The specific articles or notes I’ve read are as follows:

  • An extract from the upcoming “Republic to Empire” rules being written by Barry Hilton of the League of Augsburg.
  • The “Talking Wargames” article by Chris Scott in Battlegames #17.  (NB:  Battlegames is an excellent magazine… highly recommended for historical miniatures gamers)

Both articles cover the issue of space taken up by a battery of artillery, and how it is woefully under-represented in most wargame rules.  The frontage taken up by an average battery can often be pretty accurate, but the depth is way too shallow in almost all cases.   Mr. Scott argues that when you take into account all of the limbers, caissons, extra draft horses, field forges and other accouterments, an 8-gun field battery of the period would occupy a space roughly 100 yards wide by 250(!) yards deep.     The depth being described is much deeper than anything I’ve seen in any other tactical set of rules out there.  I suspect the basing depth for Napoleon’s Battles is probably closer to being correct due the ground scale versus the actual size of a 15mm artillery piece.

Continue reading ‘New Thinking on Artillery in Wargames’

More Fun With Old Glory

I had a chance to do some more work on those 15mm Old Glory ACW figures.   I’m working on a bag of Confederate command and one of Confederate infantry in march attack.     As is usual with Old Glory (especially their older ranges like this one), there are good and bad things.

The good points are that they’re dirt cheap.  15’s are pretty damn cheap as it is, and Old Glory is definitely on the less expensive end of the spectrum.  There’s also a wide variety of poses and some nice individual sculpts.

The bad points are that some of the sculpts are poor, with awkard poses, pinched or pulled faces, and freakish hands.   These figures are in the minority, so if you wanted to, you could simply ignore those figures, give them to your friends, or paint them up as separate units and dedicate those figures to be the ones doled out to those gamers that always show up but never paint anything.   

The larger problem is that these figures should have been re-molded some time ago.   I’m not sure when these figures were cast, but many of these specimens are suffering from bad flashing, bad shifting and some bad mudding.  For those that may not know, ‘mudding’ refers to the excess metal on a figure that results over time from hunks of the rubber mould being torn out as the figure is removed.  The affected areas are usually places where there would be overhangs in the mould, so common spots are around the figure’s neck, under hat brims, crooks of the arm, etc.  There were several poses in this bag of march attack infantry where the faces were obscured or even partially missing due to this problem, and others where extended hands had extra growths poking out of them.     Mudding is a normal problem when working with metal casting and the rubber moulds that most figure manufacturers use.   It can be held off longer by taking good care of the moulds, but sooner or later it will happen.  The proper step at this point is to create a new mould, but sometimes this doesn’t happen… either because the manufacturers crush the original green in the first pressing, or because the companies can’t or won’t replace the moulds due to cost issues.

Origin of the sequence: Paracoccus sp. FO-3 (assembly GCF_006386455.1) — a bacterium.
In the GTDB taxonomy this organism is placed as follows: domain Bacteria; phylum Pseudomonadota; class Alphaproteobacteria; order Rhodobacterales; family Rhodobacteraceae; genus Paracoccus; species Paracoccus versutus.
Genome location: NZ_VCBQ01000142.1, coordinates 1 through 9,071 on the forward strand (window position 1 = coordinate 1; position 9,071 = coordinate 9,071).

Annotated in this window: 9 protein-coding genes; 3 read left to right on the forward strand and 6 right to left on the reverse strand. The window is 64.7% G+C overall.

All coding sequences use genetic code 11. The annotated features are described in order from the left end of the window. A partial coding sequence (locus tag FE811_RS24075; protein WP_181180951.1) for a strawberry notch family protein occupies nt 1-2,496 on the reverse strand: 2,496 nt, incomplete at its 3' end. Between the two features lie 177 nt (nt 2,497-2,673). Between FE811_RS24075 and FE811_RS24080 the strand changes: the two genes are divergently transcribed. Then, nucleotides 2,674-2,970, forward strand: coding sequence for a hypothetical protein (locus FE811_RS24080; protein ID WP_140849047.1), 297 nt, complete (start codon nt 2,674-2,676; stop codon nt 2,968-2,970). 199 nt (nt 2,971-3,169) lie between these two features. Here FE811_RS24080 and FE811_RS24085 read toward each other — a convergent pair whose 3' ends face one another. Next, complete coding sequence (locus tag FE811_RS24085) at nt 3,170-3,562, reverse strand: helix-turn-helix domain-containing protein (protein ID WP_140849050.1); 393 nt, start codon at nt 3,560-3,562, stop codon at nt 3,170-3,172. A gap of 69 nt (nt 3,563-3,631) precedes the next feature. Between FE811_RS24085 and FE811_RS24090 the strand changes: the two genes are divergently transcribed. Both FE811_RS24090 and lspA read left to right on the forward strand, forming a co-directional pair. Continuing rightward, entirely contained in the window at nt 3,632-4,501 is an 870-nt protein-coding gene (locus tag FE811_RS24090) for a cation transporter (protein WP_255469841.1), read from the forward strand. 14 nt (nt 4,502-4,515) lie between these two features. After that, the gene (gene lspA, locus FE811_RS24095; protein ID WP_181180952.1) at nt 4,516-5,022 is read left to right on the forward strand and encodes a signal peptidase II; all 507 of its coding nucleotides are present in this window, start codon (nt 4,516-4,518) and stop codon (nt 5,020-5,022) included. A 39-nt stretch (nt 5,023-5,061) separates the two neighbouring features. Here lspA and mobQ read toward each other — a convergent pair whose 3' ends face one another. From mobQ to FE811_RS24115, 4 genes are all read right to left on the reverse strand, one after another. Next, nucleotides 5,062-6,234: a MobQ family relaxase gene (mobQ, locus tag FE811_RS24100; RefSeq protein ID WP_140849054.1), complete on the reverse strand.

In the past, one of the main pieces of advice I got about Old Glory 15s was that when they released new figure packs, you’d better get them early, because eventually they’d rip their moulds up and wouldn’t replace them when they ought to.  With these packs of figures, at least, that still appears to be the case.  

So, while I’m working on painting these figures, I’m doing my best to work around and/or minimize some of these problems.

On the Painting Table

What I’m Reading